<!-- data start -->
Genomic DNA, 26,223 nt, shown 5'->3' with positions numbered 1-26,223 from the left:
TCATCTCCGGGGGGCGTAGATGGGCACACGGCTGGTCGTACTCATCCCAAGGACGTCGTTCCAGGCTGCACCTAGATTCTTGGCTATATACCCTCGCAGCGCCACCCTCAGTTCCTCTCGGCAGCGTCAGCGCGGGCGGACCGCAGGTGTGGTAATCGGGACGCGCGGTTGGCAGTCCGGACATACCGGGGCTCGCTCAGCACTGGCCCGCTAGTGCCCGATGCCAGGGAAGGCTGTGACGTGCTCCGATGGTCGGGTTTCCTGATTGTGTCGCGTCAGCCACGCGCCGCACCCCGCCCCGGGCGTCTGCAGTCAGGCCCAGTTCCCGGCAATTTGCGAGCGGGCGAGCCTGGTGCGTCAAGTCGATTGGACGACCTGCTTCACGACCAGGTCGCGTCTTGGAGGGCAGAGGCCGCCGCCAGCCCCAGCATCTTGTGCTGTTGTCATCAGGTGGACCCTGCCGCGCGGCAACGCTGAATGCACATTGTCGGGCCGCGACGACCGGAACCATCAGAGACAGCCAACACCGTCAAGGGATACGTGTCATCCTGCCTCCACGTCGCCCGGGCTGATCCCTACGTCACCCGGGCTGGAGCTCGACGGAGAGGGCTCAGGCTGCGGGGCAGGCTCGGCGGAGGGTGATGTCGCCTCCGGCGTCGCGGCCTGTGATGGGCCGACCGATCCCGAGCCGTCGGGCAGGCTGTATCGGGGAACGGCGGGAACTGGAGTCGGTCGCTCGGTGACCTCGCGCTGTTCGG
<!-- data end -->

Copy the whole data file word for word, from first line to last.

Genomic DNA, 26,223 nt, shown 5'->3' with positions numbered 1-26,223 from the left:
TCATCTCCGGGGGGCGTAGATGGGCACACGGCTGGTCGTACTCATCCCAAGGACGTCGTTCCAGGCTGCACCTAGATTCTTGGCTATATACCCTCGCAGCGCCACCCTCAGTTCCTCTCGGCAGCGTCAGCGCGGGCGGACCGCAGGTGTGGTAATCGGGACGCGCGGTTGGCAGTCCGGACATACCGGGGCTCGCTCAGCACTGGCCCGCTAGTGCCCGATGCCAGGGAAGGCTGTGACGTGCTCCGATGGTCGGGTTTCCTGATTGTGTCGCGTCAGCCACGCGCCGCACCCCGCCCCGGGCGTCTGCAGTCAGGCCCAGTTCCCGGCAATTTGCGAGCGGGCGAGCCTGGTGCGTCAAGTCGATTGGACGACCTGCTTCACGACCAGGTCGCGTCTTGGAGGGCAGAGGCCGCCGCCAGCCCCAGCATCTTGTGCTGTTGTCATCAGGTGGACCCTGCCGCGCGGCAACGCTGAATGCACATTGTCGGGCCGCGACGACCGGAACCATCAGAGACAGCCAACACCGTCAAGGGATACGTGTCATCCTGCCTCCACGTCGCCCGGGCTGATCCCTACGTCACCCGGGCTGGAGCTCGACGGAGAGGGCTCAGGCTGCGGGGCAGGCTCGGCGGAGGGTGATGTCGCCTCCGGCGTCGCGGCCTGTGATGGGCCGACCGATCCCGAGCCGTCGGGCAGGCTGTATCGGGGAACGGCGGGAACTGGAGTCGGTCGCTCGGTGACCTCGCGCTGTTCGG